The effects of the internal unrest and international condemnation led to dramatic changes beginning in 1989. South African Prime Minister P.W. Botha resigned after it became clear that he had lost the faith of the ruling National Party (NP) for his failure to bring order to the country. His successor, F W de Klerk , in a move that surprised observers, announced in his opening address to Parliament in February 1990 that he was lifting the ban on the ANC and other black liberation parties, allowing freedom of the press, and releasing political prisoners. The country waited in anticipation for the release of Nelson Mandela who walked out of prison after 27 years on February 11, 1990.
The impact of Mandela’s release reverberated throughout South Africa and the world. After speaking to throngs of supporters in Cape Town where he pledged to continue the struggle, but advocated peaceful change, Mandela took his message to the international media. He embarked on a world tour culminating in a visit to the United States where he spoke before a joint session of Congress.
On This Day in History: F.W. de Klerk was Sworn in as President of South Africa
F .W. de Klerk was born in Johannesburg, South Africa, on March 18, 1936. After obtaining a law degree from Potchefstroom University, F.W. de Klerk began his political career in 1972 when he was elected to parliament as a member of the National Party. The National Party, which birthed apartheid, came into power in 1948 by promoting Afrikaner culture, or the control of Afrikaans-speaking white South Africans. The goal was not only to make Afrikaners superior to Black South Africans but also to English-speaking South Africans.
The National Party was successful in not only stripping Black South Africans of rights but also of initiating South Africa leaving the British Commonwealth in 1961. The National Party continued to keep control for 33 years after South Africa became a republic, and eventually elected P.W. Botha, de Klerk’s predecessor, as South African Prime Minister in 1978 on the promise of upholding apartheid. Although he legalized interracial marriages in the 1980s, the majority of his policies offered mere lip service to improving race relations. For example, in 1984, Botha helped form a new constitution, which allowed for three different parliaments—one for White South Africans, one for Black South Africans, and one for Indian South Africans. However, the true purpose of this change was to still keep White South Africans in power, as their parliament had more seats than the Black and Indian South African parliaments combined. Additionally, he granted independence to some of the Black South African’s assigned “homelands” (reservations) with the goal of keeping Black and White South Africans separate with the White South Africans in control.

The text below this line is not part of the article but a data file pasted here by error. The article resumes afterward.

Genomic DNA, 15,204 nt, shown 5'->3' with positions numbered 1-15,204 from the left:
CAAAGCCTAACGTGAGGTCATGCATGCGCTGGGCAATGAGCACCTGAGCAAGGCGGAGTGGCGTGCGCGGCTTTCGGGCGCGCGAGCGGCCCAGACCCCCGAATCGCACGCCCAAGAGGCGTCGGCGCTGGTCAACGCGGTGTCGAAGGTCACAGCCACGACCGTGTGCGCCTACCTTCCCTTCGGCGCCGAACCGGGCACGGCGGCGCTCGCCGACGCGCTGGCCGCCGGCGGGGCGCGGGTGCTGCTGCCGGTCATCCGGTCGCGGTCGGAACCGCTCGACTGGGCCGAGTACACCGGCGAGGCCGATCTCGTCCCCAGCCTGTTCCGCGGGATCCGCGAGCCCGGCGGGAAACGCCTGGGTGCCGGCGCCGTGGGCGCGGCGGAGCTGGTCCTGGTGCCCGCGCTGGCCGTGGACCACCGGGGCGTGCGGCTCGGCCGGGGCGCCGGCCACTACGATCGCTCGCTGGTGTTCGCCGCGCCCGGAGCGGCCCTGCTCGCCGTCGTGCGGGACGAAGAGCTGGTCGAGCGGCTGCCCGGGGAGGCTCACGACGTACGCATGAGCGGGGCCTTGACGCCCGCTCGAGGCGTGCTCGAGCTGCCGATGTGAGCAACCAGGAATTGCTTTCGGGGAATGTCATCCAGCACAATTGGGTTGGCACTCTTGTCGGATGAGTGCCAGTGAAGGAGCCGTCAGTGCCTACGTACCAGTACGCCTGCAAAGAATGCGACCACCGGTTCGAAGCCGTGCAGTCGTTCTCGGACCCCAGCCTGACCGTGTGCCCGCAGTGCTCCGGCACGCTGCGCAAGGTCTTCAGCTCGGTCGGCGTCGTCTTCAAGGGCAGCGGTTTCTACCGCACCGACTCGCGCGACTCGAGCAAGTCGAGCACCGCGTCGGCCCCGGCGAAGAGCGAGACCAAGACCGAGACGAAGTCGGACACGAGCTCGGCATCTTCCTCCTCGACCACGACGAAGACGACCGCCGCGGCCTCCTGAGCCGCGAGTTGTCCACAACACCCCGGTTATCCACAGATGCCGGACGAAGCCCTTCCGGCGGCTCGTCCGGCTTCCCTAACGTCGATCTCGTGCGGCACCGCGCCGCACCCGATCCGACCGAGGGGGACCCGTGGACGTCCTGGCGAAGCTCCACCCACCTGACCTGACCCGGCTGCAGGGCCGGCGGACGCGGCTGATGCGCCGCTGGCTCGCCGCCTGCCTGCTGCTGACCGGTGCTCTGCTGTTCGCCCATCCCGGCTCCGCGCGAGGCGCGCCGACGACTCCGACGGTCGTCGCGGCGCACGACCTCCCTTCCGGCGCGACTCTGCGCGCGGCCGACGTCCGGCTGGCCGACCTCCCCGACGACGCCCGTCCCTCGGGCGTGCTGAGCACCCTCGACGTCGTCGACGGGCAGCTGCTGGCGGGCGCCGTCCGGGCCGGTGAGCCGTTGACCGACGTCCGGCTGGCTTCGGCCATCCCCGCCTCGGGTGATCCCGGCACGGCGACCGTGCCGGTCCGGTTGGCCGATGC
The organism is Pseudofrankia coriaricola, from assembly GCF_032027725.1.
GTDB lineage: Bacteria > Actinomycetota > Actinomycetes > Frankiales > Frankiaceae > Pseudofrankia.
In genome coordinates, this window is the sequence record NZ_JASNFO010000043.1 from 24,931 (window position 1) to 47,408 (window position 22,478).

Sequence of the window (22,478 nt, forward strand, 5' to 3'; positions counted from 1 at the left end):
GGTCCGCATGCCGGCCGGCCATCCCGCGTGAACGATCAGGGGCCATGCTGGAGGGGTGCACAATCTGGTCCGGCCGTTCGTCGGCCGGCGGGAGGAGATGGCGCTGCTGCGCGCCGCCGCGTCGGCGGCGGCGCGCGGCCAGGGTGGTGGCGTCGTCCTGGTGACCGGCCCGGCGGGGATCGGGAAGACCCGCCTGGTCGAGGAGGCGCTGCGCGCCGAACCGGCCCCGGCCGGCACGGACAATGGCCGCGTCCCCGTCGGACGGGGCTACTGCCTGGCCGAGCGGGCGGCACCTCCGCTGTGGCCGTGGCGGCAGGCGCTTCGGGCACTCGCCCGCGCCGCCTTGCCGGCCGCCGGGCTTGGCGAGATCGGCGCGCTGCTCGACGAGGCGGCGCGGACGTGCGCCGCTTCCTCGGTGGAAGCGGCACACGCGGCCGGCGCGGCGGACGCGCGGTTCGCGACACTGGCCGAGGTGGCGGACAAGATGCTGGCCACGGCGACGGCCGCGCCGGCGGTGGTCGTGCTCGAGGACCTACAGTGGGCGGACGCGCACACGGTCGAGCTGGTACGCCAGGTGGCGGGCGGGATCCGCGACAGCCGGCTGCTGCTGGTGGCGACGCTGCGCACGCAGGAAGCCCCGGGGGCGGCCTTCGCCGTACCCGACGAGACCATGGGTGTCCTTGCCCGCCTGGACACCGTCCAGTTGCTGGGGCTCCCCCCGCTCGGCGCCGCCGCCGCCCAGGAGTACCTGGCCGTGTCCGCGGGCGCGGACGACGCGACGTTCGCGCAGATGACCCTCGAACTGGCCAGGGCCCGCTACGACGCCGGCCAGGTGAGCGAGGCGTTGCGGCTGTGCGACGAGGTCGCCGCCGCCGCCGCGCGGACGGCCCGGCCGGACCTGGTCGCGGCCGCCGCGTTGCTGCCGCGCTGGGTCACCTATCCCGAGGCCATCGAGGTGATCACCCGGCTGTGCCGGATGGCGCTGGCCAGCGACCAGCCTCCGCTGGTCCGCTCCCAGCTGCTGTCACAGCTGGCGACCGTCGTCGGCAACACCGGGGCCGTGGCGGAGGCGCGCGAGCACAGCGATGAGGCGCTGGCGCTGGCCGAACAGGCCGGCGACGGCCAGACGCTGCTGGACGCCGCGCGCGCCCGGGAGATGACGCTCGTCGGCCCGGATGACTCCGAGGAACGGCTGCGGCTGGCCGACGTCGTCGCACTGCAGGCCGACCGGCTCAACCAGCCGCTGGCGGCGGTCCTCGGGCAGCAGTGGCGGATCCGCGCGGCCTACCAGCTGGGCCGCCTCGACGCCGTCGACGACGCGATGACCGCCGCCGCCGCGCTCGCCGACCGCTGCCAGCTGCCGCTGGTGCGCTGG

Opposition against the Nationalist Party and Botha continued to rise in intensity through the African National Congress’s (ANC) advocacy for rights of Black South Africans. The ANC, founded in 1912, was banned in the 1960s by the National Party and the struggles between the two groups became violent. Eleven years into Botha’s presidency, he became ill. After suffering a stroke, he named de Klerk the leader of the National Party, while still retaining the presidency. Botha became more ill, difficult, and forgetful until his own cabinet and the National Party forced him to resign. F.W. De Klerk became acting president of South Africa on August 15, 1989, and was elected president for a five-year term on September 14, 1989. He was sworn into the presidency on September 20, 1989, marking the beginning of a new South Africa.
There was nothing in de Klerk’s background that would have suggested he would reform the country. He served under Botha in various high-ranking positions and the National Party knew him as someone who sided with the verkrampte (an “unenlightened” National Party member who opposed liberal changes, such as reforming apartheid), although he considered himself moderate. However, de Klerk had already decided that he would be the one to end apartheid. He knew that apartheid wouldn’t last forever, and dictatorships all over the world such as the Soviet Union were collapsing. He believed it would be best to end the system of apartheid as quickly as possible, like “cutting off the tail of a dog in one fell swoop.”
After being elected president, he lifted the ban on protest marches as well as began to release political prisoners. He began negotiations with Black South African leaders, including the still imprisoned Nelson Mandela, avoiding a possible civil war. In an interview about his choice to end apartheid, F.W. de Klerk said:
“For many years I supported the concept of separate states. I believed it could bring justice for everyone, including the blacks who would determine their own lives inside their own states. But by the early 1980s, I had concluded this would not work and was leading to injustice and that the system had to change. I still believed, in 1990, that the independent states had a place, but in the end the ANC had put so much pressure on them that they didn’t want to go on.”